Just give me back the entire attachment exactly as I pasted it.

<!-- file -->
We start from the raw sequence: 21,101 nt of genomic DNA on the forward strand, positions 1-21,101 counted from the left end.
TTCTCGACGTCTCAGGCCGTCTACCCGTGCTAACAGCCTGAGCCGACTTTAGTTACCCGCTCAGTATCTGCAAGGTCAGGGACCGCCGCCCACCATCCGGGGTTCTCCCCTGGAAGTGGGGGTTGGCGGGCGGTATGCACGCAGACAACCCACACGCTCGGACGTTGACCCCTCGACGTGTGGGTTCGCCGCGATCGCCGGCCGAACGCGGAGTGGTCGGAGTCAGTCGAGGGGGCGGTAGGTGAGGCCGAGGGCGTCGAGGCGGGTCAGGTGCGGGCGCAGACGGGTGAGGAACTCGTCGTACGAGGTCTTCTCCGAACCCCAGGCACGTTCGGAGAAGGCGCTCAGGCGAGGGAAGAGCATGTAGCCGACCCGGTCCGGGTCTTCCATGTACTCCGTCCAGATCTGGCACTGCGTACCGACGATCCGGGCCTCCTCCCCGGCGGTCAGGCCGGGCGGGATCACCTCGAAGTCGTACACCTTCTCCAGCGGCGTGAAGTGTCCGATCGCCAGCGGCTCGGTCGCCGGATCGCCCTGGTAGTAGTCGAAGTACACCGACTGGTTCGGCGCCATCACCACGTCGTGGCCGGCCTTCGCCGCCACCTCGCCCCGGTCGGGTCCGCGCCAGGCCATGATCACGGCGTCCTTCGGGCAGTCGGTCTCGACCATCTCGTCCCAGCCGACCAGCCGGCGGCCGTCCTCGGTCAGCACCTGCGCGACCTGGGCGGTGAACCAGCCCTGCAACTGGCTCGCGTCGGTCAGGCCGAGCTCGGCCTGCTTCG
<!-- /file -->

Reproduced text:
We start from the raw sequence: 21,101 nt of genomic DNA on the forward strand, positions 1-21,101 counted from the left end.
TTCTCGACGTCTCAGGCCGTCTACCCGTGCTAACAGCCTGAGCCGACTTTAGTTACCCGCTCAGTATCTGCAAGGTCAGGGACCGCCGCCCACCATCCGGGGTTCTCCCCTGGAAGTGGGGGTTGGCGGGCGGTATGCACGCAGACAACCCACACGCTCGGACGTTGACCCCTCGACGTGTGGGTTCGCCGCGATCGCCGGCCGAACGCGGAGTGGTCGGAGTCAGTCGAGGGGGCGGTAGGTGAGGCCGAGGGCGTCGAGGCGGGTCAGGTGCGGGCGCAGACGGGTGAGGAACTCGTCGTACGAGGTCTTCTCCGAACCCCAGGCACGTTCGGAGAAGGCGCTCAGGCGAGGGAAGAGCATGTAGCCGACCCGGTCCGGGTCTTCCATGTACTCCGTCCAGATCTGGCACTGCGTACCGACGATCCGGGCCTCCTCCCCGGCGGTCAGGCCGGGCGGGATCACCTCGAAGTCGTACACCTTCTCCAGCGGCGTGAAGTGTCCGATCGCCAGCGGCTCGGTCGCCGGATCGCCCTGGTAGTAGTCGAAGTACACCGACTGGTTCGGCGCCATCACCACGTCGTGGCCGGCCTTCGCCGCCACCTCGCCCCGGTCGGGTCCGCGCCAGGCCATGATCACGGCGTCCTTCGGGCAGTCGGTCTCGACCATCTCGTCCCAGCCGACCAGCCGGCGGCCGTCCTCGGTCAGCACCTGCGCGACCTGGGCGGTGAACCAGCCCTGCAACTGGCTCGCGTCGGTCAGGCCGAGCTCGGCCTGCTTCG